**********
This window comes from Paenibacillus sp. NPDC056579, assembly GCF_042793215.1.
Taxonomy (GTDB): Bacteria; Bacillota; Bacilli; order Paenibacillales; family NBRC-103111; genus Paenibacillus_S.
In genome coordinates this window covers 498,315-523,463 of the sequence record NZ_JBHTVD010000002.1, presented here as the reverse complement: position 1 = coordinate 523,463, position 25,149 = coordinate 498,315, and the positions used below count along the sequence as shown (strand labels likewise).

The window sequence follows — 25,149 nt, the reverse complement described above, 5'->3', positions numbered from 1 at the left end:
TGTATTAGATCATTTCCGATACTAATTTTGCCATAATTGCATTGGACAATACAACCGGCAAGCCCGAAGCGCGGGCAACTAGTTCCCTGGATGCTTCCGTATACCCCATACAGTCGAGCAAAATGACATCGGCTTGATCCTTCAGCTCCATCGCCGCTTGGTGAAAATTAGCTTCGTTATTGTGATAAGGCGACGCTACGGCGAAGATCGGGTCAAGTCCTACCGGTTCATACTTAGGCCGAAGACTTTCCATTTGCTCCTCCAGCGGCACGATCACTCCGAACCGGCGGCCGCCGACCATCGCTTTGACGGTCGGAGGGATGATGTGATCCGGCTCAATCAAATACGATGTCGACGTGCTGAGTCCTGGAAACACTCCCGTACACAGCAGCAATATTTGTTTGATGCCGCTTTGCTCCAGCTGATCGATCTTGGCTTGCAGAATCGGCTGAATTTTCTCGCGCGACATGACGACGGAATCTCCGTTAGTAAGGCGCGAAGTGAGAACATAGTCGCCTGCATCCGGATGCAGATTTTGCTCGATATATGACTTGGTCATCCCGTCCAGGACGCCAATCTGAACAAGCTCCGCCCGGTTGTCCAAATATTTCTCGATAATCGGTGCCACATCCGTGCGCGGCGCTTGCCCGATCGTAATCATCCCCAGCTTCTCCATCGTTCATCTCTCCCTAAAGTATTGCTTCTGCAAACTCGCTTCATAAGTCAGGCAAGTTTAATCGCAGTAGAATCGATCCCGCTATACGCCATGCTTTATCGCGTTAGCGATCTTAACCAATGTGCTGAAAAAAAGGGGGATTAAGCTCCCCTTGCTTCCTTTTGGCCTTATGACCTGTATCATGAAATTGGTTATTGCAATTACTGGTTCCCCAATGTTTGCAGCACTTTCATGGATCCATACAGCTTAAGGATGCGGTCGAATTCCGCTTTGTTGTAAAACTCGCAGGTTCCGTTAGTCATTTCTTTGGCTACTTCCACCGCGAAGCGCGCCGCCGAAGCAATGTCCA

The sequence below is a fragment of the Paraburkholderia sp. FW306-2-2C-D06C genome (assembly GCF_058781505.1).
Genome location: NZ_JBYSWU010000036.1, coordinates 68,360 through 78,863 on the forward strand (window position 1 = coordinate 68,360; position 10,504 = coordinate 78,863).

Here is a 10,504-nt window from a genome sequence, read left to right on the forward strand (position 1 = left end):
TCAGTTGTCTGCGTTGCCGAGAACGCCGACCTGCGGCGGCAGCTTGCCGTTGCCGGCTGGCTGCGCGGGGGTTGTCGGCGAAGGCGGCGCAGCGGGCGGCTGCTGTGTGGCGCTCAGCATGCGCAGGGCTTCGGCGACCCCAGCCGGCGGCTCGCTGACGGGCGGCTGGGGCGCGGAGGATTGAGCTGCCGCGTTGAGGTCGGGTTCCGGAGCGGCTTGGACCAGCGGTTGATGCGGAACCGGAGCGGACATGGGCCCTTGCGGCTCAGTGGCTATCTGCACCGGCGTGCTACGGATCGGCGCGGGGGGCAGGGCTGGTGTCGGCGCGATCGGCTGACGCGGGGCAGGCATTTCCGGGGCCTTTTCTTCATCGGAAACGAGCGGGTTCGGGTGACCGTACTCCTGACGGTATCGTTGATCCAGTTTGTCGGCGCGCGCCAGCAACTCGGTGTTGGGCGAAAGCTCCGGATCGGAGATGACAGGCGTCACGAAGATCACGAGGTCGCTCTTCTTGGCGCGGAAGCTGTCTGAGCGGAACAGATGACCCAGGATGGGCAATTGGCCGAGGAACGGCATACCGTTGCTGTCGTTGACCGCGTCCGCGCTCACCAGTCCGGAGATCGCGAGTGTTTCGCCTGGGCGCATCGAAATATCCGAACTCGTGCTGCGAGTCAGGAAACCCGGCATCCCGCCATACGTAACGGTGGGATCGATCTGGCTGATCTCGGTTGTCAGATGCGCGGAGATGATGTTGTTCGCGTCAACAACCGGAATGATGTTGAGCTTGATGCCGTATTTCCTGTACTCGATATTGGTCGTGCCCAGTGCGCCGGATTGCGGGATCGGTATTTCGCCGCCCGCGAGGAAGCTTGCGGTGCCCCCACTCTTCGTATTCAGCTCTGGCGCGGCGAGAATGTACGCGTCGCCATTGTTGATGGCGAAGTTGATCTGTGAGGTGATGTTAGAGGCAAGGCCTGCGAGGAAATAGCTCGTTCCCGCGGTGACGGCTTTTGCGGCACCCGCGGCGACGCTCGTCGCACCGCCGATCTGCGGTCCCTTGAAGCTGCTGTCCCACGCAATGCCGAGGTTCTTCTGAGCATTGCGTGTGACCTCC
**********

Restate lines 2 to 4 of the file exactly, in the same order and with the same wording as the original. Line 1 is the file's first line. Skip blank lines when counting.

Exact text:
Taxonomy (GTDB): Bacteria; Bacillota; Bacilli; order Paenibacillales; family NBRC-103111; genus Paenibacillus_S.
In genome coordinates this window covers 498,315-523,463 of the sequence record NZ_JBHTVD010000002.1, presented here as the reverse complement: position 1 = coordinate 523,463, position 25,149 = coordinate 498,315, and the positions used below count along the sequence as shown (strand labels likewise).

The window sequence follows — 25,149 nt, the reverse complement described above, 5'->3', positions numbered from 1 at the left end: